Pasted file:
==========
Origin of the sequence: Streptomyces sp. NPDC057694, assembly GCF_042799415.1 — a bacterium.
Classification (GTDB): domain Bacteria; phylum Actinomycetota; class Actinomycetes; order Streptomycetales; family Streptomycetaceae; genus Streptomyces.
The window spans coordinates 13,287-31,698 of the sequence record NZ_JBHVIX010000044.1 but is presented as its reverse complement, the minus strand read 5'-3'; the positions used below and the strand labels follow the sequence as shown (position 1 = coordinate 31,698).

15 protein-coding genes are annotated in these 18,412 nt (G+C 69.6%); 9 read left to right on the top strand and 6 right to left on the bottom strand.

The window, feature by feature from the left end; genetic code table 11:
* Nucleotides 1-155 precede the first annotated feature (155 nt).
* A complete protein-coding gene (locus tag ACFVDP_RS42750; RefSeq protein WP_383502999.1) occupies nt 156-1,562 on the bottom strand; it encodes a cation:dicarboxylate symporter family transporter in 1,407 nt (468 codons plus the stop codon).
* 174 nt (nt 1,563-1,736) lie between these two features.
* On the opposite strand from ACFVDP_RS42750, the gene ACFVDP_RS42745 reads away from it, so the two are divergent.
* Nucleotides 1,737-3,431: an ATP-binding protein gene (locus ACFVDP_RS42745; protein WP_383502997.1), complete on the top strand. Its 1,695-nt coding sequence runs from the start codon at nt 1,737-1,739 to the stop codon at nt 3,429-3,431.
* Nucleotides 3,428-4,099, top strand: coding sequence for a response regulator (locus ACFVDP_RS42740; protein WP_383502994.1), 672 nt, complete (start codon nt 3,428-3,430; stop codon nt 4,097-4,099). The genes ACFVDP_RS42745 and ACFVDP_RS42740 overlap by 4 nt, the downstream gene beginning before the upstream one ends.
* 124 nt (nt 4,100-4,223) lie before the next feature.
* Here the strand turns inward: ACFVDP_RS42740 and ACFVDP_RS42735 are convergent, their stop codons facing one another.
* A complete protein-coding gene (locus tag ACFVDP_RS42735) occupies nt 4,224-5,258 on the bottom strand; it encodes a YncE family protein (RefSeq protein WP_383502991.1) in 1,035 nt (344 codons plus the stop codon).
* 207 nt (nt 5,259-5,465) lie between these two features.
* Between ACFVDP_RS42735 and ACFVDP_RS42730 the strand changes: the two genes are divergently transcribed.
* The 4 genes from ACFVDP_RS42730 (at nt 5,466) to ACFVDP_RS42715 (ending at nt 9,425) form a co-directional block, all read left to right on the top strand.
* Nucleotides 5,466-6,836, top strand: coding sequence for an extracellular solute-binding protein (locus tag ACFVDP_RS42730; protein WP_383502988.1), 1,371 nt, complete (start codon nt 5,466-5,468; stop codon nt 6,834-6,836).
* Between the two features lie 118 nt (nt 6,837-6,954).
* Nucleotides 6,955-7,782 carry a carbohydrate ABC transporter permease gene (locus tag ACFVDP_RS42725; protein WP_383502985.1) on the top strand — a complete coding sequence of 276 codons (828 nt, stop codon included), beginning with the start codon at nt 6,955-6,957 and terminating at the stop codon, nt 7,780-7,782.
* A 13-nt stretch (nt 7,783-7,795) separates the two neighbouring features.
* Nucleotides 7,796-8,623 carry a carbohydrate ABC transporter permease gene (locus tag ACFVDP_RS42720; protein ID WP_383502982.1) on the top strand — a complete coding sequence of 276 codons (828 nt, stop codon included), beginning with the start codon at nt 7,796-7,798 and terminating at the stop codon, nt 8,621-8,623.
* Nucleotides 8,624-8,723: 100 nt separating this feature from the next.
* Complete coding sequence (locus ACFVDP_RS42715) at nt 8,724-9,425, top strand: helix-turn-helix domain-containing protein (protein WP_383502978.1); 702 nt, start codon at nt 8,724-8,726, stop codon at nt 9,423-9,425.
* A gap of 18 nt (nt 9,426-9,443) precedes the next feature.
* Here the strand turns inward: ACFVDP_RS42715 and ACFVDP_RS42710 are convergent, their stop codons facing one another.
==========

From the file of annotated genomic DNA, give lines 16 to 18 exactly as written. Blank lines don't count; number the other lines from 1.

* Between ACFVDP_RS42735 and ACFVDP_RS42730 the strand changes: the two genes are divergently transcribed.
* The 4 genes from ACFVDP_RS42730 (at nt 5,466) to ACFVDP_RS42715 (ending at nt 9,425) form a co-directional block, all read left to right on the top strand.
* Nucleotides 5,466-6,836, top strand: coding sequence for an extracellular solute-binding protein (locus tag ACFVDP_RS42730; protein WP_383502988.1), 1,371 nt, complete (start codon nt 5,466-5,468; stop codon nt 6,834-6,836).